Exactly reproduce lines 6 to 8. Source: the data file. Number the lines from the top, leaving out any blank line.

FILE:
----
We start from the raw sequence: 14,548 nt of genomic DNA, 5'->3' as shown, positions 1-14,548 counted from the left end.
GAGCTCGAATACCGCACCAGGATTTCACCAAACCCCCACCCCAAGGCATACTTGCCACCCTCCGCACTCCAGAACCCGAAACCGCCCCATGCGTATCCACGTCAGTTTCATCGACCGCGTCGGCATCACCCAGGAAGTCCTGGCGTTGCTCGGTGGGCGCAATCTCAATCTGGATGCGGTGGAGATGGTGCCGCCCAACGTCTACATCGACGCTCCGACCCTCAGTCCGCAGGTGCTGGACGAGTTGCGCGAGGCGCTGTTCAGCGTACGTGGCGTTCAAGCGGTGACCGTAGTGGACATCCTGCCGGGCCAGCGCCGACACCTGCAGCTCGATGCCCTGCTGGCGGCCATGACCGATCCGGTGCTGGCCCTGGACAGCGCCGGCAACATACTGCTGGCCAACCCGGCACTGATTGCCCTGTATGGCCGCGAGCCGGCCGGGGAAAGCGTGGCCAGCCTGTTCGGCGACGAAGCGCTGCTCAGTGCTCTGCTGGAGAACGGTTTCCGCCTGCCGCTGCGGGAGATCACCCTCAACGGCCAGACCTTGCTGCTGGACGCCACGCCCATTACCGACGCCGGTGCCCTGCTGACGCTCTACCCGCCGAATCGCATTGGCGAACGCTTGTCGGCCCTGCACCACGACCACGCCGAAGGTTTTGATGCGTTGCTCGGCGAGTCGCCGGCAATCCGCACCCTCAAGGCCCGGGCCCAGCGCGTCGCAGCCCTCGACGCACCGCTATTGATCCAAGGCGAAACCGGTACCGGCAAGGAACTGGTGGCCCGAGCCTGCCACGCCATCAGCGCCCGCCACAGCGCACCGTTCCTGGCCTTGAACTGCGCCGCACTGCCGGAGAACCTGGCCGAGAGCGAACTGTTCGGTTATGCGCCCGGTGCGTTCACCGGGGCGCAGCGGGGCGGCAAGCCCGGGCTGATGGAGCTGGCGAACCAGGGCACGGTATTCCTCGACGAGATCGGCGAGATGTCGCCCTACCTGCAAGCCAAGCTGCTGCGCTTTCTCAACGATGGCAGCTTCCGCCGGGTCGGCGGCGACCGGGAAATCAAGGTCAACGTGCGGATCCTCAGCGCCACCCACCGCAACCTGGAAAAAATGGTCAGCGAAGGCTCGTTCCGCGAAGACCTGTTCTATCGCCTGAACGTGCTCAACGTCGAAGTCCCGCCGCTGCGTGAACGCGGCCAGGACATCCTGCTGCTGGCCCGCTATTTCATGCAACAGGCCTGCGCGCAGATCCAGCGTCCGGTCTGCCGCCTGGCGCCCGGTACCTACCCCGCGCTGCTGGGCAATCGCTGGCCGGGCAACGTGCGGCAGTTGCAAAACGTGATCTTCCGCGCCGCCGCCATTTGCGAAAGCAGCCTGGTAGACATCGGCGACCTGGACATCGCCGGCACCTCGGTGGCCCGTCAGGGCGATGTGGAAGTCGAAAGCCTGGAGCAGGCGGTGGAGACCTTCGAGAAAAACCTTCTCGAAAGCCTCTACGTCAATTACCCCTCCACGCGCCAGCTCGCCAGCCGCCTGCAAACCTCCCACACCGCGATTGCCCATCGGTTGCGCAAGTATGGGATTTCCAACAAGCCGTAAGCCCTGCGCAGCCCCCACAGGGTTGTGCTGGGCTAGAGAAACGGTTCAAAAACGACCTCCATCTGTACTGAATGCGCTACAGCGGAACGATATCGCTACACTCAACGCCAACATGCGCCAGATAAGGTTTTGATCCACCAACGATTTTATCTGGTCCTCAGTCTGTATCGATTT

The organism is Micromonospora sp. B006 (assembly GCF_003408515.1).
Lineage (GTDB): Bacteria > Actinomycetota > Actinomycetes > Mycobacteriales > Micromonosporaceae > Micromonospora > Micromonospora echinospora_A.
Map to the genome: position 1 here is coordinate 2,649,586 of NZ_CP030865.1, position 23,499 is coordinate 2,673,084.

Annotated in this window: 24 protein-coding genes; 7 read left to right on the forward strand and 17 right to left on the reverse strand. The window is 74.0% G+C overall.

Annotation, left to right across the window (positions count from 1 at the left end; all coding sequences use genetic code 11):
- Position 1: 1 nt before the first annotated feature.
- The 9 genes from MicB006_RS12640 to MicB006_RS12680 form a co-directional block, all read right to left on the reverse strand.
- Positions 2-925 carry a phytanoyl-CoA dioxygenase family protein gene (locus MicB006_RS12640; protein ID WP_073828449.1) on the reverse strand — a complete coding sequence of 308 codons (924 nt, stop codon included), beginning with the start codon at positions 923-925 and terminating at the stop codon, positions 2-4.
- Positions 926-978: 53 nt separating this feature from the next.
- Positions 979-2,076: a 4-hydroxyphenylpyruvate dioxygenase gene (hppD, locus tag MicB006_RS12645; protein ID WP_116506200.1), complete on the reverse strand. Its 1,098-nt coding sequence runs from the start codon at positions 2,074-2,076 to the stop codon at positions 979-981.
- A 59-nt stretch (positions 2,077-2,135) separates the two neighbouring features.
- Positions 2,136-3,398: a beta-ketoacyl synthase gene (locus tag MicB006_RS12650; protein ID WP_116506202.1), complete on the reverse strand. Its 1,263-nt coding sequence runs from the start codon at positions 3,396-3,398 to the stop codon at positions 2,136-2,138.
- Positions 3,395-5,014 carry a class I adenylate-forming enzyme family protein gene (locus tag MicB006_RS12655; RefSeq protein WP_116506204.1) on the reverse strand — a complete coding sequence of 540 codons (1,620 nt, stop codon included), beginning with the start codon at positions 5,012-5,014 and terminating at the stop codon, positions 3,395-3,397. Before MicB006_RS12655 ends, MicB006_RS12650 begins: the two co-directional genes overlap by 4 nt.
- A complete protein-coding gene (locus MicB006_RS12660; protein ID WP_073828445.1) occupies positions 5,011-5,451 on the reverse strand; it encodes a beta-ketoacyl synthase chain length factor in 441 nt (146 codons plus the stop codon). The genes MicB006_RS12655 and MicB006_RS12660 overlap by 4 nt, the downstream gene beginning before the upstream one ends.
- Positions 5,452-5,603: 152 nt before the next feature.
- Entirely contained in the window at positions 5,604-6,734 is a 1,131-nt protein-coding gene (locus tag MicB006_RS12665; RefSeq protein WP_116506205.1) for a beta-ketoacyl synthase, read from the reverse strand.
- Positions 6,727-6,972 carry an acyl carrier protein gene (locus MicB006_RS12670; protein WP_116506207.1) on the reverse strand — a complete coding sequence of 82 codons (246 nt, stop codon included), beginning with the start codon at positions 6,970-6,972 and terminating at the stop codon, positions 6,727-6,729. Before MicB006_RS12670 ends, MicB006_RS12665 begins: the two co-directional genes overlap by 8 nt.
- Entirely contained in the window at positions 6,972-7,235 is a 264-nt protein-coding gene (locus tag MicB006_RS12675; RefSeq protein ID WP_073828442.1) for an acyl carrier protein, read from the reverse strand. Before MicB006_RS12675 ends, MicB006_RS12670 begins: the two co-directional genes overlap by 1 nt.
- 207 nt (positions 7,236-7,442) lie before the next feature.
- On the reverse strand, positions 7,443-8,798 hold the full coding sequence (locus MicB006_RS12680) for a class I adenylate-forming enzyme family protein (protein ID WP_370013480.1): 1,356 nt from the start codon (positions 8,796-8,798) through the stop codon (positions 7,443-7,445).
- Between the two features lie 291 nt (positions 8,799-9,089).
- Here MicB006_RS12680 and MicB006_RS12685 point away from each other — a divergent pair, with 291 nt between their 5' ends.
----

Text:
Annotated in this window: 24 protein-coding genes; 7 read left to right on the forward strand and 17 right to left on the reverse strand. The window is 74.0% G+C overall.

Annotation, left to right across the window (positions count from 1 at the left end; all coding sequences use genetic code 11):
- Position 1: 1 nt before the first annotated feature.